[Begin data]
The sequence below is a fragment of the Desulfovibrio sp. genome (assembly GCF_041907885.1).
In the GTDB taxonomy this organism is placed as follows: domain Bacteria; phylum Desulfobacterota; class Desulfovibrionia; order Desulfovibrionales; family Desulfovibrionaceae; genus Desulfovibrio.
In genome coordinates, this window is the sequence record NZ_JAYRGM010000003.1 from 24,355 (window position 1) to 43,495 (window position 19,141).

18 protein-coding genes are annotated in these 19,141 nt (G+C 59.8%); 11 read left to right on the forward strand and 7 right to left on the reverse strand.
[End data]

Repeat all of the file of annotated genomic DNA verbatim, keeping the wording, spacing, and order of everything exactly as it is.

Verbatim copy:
The sequence below is a fragment of the Desulfovibrio sp. genome (assembly GCF_041907885.1).
In the GTDB taxonomy this organism is placed as follows: domain Bacteria; phylum Desulfobacterota; class Desulfovibrionia; order Desulfovibrionales; family Desulfovibrionaceae; genus Desulfovibrio.
In genome coordinates, this window is the sequence record NZ_JAYRGM010000003.1 from 24,355 (window position 1) to 43,495 (window position 19,141).

18 protein-coding genes are annotated in these 19,141 nt (G+C 59.8%); 11 read left to right on the forward strand and 7 right to left on the reverse strand.